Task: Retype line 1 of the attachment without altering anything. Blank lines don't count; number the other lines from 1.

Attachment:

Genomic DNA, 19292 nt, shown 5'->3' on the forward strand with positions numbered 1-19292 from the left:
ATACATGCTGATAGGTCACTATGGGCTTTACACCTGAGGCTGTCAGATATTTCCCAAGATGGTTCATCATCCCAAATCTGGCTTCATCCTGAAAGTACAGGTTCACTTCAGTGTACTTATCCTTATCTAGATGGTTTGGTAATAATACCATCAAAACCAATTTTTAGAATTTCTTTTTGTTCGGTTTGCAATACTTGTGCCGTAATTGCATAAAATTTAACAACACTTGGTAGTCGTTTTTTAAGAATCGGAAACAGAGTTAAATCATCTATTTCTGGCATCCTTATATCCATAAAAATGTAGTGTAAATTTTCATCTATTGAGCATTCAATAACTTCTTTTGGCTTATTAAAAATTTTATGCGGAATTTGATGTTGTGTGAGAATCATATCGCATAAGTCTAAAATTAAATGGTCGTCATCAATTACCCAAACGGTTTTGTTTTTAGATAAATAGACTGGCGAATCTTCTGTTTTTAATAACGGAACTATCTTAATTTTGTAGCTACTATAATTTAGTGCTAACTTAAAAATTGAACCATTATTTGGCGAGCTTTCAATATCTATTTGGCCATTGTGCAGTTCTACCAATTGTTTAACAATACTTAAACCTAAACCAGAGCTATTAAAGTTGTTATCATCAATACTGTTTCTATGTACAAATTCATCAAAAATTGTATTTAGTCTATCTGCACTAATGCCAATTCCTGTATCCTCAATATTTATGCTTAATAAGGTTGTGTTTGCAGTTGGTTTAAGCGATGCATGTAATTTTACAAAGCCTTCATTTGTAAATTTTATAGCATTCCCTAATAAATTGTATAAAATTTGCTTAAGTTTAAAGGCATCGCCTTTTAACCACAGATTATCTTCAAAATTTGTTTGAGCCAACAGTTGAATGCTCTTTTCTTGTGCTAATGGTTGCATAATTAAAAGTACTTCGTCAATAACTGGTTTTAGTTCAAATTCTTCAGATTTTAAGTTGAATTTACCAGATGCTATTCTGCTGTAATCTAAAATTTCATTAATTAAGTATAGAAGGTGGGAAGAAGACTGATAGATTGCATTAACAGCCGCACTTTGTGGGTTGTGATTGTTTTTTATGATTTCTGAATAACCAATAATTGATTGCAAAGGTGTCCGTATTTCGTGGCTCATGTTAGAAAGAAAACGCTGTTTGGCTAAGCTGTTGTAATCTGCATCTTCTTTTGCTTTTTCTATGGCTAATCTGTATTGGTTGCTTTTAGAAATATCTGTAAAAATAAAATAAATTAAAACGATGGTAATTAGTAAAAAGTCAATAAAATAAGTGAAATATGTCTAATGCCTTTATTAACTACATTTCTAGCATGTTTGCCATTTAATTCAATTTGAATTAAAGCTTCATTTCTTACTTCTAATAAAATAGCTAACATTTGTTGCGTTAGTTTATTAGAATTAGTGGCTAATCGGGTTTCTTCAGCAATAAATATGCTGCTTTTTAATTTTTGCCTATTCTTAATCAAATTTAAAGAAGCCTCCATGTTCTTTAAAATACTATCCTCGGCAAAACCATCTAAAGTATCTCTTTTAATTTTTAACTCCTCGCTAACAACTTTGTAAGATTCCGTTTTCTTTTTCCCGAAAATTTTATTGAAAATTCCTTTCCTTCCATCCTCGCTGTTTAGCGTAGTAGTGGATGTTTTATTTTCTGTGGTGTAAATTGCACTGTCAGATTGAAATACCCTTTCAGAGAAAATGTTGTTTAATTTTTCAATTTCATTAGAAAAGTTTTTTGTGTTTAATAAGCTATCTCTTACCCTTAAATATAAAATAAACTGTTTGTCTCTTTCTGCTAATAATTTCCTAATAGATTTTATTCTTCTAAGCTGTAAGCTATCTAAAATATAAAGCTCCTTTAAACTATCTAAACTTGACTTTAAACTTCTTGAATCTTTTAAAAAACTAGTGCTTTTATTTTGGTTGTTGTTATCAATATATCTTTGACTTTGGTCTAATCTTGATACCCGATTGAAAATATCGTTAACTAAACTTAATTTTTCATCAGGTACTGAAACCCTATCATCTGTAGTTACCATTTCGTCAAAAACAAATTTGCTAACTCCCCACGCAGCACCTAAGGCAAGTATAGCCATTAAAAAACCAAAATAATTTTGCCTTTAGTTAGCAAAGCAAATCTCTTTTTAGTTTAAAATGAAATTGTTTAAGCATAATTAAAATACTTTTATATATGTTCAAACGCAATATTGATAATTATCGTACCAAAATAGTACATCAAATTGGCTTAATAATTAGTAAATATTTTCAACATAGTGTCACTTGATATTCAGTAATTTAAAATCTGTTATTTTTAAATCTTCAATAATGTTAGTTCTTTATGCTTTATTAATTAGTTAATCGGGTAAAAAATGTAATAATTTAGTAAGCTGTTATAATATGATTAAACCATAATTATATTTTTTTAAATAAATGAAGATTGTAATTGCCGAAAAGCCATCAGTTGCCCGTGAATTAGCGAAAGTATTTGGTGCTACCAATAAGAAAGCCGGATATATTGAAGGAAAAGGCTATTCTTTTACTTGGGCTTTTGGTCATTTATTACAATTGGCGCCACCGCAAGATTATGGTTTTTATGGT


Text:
Genomic DNA, 19292 nt, shown 5'->3' on the forward strand with positions numbered 1-19292 from the left: